Tuesday, June 14, 2011

How does your garden grow?

As a movement grows, patterns begin to emerge. For the Primitive Methodist movement two patterns of multiplication were identified from the natural world. These patterns characterised geographical extension of the early years.

The first was called multiplication by budding based on the biology of yeast cell propagation.

The second was multiplication by seedlings, based on the idea of a seed being caught by the wind and blown to a distant location.

Method 1: Multiplication by budding

A yeast cell multiplies by a process known as budding as shown in the diagram above.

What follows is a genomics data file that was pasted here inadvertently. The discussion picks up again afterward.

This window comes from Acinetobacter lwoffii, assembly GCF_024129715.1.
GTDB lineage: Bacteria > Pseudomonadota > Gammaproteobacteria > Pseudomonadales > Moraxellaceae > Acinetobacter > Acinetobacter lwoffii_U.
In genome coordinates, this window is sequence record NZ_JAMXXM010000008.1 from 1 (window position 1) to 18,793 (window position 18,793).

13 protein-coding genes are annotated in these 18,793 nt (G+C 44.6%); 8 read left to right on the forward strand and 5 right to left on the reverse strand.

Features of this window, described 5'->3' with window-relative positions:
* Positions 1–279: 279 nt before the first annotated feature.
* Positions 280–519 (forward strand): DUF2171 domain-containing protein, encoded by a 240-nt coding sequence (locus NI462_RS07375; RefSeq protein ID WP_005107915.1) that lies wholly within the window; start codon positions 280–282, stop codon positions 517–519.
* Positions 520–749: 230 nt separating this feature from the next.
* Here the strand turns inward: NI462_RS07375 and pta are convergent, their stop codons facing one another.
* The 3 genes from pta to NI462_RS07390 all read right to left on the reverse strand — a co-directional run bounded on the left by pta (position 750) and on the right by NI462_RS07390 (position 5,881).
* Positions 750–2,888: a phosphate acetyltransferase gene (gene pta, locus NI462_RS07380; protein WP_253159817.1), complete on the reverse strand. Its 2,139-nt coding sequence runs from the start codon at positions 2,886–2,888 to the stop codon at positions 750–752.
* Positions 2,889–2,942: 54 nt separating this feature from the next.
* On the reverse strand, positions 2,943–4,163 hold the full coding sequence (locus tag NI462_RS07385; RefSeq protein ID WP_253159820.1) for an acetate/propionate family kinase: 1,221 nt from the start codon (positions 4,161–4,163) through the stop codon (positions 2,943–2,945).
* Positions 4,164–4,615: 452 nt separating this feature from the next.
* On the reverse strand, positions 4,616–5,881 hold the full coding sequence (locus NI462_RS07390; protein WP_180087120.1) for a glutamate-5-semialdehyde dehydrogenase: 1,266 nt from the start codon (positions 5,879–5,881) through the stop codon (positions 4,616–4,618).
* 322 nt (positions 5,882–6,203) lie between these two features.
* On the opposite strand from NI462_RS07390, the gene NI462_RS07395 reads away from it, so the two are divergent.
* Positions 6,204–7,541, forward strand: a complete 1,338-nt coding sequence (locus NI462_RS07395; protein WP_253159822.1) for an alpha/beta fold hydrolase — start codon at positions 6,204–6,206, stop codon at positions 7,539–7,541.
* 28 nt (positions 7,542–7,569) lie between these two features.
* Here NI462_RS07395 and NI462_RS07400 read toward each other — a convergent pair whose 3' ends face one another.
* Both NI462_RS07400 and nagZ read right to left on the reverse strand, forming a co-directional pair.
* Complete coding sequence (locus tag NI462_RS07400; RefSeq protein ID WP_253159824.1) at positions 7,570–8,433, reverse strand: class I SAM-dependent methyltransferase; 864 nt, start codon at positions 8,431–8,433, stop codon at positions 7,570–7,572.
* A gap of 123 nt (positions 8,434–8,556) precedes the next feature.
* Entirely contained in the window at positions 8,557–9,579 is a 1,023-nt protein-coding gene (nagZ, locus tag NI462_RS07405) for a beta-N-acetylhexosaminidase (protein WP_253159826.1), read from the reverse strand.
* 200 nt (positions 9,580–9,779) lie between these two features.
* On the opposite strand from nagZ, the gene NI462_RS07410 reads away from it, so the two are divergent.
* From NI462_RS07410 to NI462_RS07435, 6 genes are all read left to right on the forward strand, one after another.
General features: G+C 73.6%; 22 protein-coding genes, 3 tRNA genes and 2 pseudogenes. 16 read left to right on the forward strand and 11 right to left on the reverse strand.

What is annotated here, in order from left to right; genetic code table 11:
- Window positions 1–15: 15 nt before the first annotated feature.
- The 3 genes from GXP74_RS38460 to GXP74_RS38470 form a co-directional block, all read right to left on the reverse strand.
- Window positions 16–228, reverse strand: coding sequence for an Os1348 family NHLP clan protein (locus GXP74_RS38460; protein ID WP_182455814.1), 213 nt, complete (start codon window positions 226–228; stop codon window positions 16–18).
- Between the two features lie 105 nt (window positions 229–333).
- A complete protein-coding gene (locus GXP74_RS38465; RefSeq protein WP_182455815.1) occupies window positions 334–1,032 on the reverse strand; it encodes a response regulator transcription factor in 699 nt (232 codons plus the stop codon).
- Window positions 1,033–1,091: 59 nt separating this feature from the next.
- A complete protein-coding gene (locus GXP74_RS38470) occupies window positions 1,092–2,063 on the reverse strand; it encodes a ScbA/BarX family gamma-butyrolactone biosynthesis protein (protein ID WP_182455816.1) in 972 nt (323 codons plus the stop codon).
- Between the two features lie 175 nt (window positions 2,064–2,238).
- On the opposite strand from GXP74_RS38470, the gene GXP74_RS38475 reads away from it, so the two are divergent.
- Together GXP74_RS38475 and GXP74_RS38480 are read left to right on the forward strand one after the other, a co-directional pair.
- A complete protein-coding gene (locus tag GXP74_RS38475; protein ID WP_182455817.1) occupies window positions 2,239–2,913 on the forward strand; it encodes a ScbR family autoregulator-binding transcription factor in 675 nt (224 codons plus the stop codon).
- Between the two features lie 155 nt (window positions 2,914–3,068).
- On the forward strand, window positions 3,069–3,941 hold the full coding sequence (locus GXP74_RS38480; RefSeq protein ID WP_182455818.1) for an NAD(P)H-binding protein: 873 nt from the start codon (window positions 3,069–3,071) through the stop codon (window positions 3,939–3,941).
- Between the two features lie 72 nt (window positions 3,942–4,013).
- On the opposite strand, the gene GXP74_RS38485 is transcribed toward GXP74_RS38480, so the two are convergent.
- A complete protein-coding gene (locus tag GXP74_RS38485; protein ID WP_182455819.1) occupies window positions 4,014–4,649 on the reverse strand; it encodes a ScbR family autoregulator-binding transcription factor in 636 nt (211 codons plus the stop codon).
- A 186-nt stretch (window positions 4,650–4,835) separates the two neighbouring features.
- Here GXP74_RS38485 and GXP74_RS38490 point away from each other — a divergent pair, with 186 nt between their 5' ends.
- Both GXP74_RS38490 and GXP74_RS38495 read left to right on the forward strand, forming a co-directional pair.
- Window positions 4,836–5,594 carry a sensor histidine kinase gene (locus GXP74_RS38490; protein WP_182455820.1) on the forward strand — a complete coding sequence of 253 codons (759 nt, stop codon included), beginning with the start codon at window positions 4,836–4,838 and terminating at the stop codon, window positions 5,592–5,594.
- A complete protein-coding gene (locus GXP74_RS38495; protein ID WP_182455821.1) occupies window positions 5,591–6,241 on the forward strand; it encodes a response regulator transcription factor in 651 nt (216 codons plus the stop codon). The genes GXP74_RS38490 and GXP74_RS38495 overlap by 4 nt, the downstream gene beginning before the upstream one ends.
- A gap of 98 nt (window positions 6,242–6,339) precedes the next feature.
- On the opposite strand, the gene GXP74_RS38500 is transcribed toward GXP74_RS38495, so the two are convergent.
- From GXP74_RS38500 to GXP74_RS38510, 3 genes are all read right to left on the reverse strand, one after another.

A yeast cell that is about to bud has a predetermined area of the cell that becomes blown out forming a new cell, the so-called bud. (a)
The nucleus will divide with one nucleus migrating into the new cell. (b)

When the new cell is approximately the size of the original cell, the cells will seal off the opening and separate, giving rise to two yeast cells. (c)

The emphasis on this form of multiplication is that of geographical proximity and control whilst the new cell forms. The parent cell provides supervisory control over the child cell until it gets to a level of maturity.

Next post: The Branch System - Multiplication by budding

Related links

  1. http://www.botany.hawaii.edu/faculty/wong/bot135/lect03_b.htm

  2. Multiplication by offshoots

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